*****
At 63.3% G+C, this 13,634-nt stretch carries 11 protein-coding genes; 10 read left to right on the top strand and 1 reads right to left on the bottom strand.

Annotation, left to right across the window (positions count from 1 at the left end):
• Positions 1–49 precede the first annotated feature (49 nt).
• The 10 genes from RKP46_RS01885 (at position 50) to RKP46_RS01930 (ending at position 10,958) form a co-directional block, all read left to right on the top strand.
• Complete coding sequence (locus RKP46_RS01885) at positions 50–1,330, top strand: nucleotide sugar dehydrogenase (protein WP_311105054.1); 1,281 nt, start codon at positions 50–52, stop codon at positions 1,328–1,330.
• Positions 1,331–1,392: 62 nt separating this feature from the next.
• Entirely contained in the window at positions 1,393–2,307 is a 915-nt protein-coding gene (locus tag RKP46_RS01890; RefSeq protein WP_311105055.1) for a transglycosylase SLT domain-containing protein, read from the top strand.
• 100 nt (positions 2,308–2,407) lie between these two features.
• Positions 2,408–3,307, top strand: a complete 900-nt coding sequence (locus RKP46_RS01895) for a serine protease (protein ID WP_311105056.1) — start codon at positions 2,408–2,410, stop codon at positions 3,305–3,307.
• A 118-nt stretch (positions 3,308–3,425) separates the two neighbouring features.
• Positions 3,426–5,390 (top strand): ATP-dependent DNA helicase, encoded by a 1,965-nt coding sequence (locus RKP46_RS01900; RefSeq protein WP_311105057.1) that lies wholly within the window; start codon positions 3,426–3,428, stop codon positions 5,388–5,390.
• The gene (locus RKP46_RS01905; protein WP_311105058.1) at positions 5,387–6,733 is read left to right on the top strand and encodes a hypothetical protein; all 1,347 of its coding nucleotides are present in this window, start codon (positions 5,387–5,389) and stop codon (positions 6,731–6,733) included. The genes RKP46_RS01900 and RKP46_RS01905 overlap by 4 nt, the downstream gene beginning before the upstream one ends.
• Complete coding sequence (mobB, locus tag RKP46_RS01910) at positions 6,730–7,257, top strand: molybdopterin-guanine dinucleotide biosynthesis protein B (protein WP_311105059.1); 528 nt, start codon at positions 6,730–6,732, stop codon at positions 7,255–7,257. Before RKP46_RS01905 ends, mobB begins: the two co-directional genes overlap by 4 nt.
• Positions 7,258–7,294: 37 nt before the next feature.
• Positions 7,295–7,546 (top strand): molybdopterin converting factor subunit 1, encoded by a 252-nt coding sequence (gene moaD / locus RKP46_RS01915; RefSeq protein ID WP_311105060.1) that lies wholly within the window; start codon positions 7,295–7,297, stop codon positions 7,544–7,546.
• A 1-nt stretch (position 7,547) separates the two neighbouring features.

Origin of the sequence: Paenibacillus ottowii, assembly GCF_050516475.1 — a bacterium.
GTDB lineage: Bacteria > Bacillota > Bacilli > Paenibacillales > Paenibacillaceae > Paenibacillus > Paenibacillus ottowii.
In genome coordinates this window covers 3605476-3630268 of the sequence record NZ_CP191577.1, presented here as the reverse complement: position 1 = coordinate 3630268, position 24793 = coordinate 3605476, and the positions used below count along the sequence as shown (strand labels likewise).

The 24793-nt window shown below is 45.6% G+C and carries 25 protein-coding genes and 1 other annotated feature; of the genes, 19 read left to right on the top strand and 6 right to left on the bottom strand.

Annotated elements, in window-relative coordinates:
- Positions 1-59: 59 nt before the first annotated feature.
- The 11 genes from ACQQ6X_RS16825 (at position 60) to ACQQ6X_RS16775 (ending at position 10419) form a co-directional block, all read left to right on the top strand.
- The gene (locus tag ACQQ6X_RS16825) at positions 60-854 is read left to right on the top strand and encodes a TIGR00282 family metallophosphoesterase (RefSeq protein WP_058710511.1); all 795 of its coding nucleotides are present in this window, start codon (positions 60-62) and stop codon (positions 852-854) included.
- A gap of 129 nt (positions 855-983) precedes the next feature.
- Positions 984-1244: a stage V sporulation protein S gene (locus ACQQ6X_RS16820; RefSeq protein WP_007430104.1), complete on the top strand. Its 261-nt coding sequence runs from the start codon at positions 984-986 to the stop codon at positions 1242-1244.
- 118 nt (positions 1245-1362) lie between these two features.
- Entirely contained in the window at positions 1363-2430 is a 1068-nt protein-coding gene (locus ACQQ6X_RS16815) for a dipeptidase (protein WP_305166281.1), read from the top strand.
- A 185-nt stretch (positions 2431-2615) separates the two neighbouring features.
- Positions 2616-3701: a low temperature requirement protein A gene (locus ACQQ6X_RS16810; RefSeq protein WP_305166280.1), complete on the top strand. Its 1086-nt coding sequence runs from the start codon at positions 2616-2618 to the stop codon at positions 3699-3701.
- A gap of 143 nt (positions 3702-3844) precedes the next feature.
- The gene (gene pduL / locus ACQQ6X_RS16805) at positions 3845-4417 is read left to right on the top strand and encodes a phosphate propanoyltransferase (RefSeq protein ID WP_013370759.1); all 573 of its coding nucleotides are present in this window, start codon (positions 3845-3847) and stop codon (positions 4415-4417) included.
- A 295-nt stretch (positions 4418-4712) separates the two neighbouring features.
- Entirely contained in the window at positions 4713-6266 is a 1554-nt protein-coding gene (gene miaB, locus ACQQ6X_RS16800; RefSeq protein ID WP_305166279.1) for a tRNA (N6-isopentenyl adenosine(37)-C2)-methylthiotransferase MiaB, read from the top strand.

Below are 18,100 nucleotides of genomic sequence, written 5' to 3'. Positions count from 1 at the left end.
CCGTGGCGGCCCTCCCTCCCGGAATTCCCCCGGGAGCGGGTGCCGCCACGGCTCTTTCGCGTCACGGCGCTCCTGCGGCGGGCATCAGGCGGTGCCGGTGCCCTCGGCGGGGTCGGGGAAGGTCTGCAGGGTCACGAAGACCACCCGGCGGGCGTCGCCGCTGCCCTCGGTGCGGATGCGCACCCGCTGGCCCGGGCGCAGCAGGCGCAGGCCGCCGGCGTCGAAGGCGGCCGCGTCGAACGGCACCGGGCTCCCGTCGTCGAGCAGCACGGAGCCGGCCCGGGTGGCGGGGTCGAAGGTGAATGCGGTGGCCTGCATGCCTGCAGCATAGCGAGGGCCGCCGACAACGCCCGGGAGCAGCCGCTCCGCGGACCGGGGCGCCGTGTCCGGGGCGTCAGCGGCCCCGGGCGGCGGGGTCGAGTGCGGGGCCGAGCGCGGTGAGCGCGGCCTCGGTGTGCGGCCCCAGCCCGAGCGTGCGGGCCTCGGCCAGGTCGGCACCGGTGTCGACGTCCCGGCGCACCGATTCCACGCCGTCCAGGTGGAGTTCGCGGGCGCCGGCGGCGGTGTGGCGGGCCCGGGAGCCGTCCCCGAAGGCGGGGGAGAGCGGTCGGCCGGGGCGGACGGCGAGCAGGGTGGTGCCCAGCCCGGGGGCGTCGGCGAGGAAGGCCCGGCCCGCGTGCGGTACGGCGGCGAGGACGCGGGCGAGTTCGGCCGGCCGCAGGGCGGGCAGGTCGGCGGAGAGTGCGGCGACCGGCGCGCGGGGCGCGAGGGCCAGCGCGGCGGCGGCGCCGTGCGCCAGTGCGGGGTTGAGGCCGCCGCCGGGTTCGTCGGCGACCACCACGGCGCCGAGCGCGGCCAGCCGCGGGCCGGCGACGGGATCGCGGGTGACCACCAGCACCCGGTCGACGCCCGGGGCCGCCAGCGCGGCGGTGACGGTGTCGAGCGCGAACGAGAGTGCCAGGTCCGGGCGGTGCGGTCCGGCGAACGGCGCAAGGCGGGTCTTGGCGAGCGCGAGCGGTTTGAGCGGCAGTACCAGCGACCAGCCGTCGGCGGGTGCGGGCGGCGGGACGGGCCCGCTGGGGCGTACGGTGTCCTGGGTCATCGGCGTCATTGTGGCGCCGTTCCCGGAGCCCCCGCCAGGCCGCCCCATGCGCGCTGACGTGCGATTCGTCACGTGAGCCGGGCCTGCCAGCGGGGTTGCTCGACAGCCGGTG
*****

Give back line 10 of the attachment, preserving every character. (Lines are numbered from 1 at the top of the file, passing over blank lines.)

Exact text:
• A 118-nt stretch (positions 3,308–3,425) separates the two neighbouring features.